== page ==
Does Free Will Exist?
Does free will exist? A recent Scientific American article* reports that a growing group of neuroscientists and philosophers hold that free will is an illusion. Authors Shariff and Vohs explain:
Philosophers with this viewpoint argue that all organisms are bound by the physical laws of a universe wherein every action is the result of previous events. Human beings are organisms. Thus, human behavior results from a complex sequence of cause and effect that is completely out of our control. The universe simply does not allow for free will. Recent neuroscience studies have added fuel to that notion by suggesting that the experience of conscious choice is the outcome of the underlying neural processes that produce human action, not the cause of them. Our brains decide everything we do without ‘our’ help—it just feels like we have a say.
If you would like to know more about the arguments for and against free will, or are curious about how a society without belief in free will might be arranged, consider the following resources.
The Self Beyond Itself: An Alternative History of Ethics, the New Brain Sciences, and the Myth of Free Will, by Heidi M. Ravven
Few concepts are more unshakable in Western culture than free will. Ravven throws a wrench into this view. The book offers an accessible review of neuro-scientific research into the brain's capacity for decision-making, pointing to the profound, virtually inescapable social influences on moral choices. Ravven shows that it is possible to build a theory of ethics that doesn't rely on free will.
Who's In Charge?: Free Will and the Science of the Brain, by Michael S. Gazzaniga
A powerful orthodoxy in the study of the brain has taken hold in recent years: since physical laws govern the physical world and our own brains are part of that world, physical laws therefore govern our behavior and even our conscious selves. Free will is meaningless, goes the mantra; we live in a "determined" world. Not so, argues renowned neuroscientist Gazzaniga: we are responsible agents who should be held accountable for our actions, because responsibility is found in how people interact, not in brains.
Free Will, by Sam Harris
In this enlightening book, Harris argues that free will is an illusion but that this truth should not undermine morality or diminish the importance of social and political freedom; indeed, this truth can and should change the way we think about some of the most important questions in life.
Brainwashed: The Seductive Appeal of Mindless Neuroscience, by Sally Satel and Scott O. Lilienfeld
In recent years, the advent of MRI technology seems to have unlocked the secrets of the human mind. In this book, the authors argue that the explanatory power of neuroscience has been vastly overestimated. They believe that the overzealous application of brain science has put innocent people in jail, prevented addicts from healing themselves and undermined notions of free will and responsibility.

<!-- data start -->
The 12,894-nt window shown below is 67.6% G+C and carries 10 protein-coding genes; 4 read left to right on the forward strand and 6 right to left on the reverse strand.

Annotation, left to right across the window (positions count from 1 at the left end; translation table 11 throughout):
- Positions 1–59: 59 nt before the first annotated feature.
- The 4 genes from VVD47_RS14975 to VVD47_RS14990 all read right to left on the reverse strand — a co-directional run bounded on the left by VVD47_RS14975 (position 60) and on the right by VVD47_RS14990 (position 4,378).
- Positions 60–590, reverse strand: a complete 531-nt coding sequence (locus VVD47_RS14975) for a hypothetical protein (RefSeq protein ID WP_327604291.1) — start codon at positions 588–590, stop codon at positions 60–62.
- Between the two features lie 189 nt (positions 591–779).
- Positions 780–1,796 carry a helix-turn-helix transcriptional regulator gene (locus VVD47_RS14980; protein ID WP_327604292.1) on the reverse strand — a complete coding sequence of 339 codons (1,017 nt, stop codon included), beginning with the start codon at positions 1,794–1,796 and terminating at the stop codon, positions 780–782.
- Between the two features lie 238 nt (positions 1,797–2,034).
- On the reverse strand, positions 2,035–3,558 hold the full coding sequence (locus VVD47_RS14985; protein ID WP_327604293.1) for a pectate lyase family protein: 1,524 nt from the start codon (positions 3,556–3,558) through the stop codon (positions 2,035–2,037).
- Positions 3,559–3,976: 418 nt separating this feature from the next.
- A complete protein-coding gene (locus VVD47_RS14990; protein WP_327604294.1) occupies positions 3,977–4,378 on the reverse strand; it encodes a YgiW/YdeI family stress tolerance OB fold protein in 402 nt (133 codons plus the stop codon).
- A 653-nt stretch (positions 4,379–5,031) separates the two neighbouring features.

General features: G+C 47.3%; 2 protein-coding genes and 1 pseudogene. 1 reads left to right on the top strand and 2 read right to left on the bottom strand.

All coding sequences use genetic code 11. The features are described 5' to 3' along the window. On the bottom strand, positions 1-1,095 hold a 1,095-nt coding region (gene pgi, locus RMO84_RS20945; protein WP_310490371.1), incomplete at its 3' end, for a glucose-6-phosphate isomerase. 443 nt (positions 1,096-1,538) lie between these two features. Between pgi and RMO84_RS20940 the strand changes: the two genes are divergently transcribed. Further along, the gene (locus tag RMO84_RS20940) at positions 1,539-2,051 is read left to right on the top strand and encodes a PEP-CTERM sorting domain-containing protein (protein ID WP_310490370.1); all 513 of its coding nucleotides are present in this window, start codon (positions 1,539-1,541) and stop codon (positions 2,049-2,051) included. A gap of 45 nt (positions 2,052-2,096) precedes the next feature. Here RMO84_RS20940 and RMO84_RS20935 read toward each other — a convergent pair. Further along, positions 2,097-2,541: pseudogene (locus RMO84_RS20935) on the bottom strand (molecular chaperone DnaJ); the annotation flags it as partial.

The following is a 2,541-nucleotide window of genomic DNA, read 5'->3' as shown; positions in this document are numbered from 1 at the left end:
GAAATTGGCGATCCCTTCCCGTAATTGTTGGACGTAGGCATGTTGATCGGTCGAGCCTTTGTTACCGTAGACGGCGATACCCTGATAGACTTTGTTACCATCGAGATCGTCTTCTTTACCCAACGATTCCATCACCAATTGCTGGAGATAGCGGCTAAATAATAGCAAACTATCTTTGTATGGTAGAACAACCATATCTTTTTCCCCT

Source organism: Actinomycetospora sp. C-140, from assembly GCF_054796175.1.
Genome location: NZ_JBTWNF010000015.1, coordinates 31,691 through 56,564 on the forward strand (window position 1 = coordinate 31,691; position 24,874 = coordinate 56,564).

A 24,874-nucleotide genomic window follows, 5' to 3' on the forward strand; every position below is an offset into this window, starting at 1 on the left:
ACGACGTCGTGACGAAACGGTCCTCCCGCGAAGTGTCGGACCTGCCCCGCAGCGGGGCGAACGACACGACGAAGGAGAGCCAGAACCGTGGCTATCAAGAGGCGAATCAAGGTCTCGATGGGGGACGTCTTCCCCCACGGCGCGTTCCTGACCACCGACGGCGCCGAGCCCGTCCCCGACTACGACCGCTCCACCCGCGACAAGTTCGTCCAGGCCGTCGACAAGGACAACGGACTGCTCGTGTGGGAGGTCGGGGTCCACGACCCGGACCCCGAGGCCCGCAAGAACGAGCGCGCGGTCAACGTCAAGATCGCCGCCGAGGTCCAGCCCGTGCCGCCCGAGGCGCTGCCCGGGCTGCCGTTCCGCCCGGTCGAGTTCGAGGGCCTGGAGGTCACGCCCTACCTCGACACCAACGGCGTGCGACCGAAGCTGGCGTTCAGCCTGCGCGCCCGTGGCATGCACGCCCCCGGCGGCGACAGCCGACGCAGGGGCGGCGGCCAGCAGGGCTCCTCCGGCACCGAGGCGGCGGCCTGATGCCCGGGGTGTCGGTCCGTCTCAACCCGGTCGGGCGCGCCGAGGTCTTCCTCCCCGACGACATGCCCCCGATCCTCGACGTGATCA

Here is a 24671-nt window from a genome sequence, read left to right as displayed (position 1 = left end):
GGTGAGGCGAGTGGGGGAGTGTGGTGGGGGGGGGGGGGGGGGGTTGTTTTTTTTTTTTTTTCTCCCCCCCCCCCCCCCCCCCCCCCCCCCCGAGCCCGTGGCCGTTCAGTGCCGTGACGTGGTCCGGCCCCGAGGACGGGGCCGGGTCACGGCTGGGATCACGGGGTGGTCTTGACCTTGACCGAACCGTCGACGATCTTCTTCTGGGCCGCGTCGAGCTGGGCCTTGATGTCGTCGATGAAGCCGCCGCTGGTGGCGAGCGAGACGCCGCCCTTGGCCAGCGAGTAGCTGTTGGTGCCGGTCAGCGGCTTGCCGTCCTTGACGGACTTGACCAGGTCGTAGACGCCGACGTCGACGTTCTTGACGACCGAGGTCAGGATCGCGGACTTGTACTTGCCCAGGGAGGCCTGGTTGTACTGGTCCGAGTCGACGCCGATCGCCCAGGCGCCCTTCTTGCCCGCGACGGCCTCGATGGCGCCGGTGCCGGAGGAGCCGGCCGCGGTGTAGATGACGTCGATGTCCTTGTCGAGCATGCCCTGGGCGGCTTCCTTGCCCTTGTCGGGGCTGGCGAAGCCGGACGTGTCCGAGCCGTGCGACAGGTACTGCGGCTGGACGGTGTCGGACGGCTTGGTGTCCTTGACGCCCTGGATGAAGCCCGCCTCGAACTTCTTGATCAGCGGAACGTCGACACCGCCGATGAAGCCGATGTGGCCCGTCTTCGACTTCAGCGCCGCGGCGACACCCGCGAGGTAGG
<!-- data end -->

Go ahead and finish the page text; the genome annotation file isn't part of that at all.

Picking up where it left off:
We Are Our Brains: A Neurobiography of the Brain, from the Womb to Alzheimer's, by D. F. Swaab; translated by Jane Hedley-Prole
Based on groundbreaking new research, Swaab presents a controversial and multilayered ethical argument surrounding the brain. Far from possessing true free will, Swaab argues, we have very little control over our everyday decisions, or who we will become, because our brains predetermine everything about us, long before we are born, from our moral character to our religious leanings to whom we fall in love with.
Impulse: Why We Do What We Do Without Knowing Why We Do It, by David Lewis
Lewis explores the mystifying things people do despite knowing better, from blurting out indiscretions to falling for totally incompatible romantic partners. Informed by the latest research in neuropsychology, Lewis investigates two kinds of thinking that occur in the brain: one slow and reflective, the other fast but prone to error. In ways we cannot control, our mental tracks switch from the first type to the second, resulting in impulsive actions.
The Neuroscience of Everyday Life
This course explores the science and mystery of the human nervous system, from essential neurochemical and neurobiological processes to the psychological and social constructs they are thought to produce.
Reference Database Articles:
Chronicle of Higher Education: "Free Will Is an Illusion, but You're Still Responsible for Your Actions" by Michael S. Gazzaniga*
Foreign Policy: "Undermining Free Will" by Paul Davies*
Scientific American Mind: "Finding Free Will" by Christof Koch*
Scientific American: “The World without Free Will” by Azim F. Shariff and Kathleen D. Vohs*
Skeptic: "Free Will and Autonomous Will" by Victor J. Stenger*
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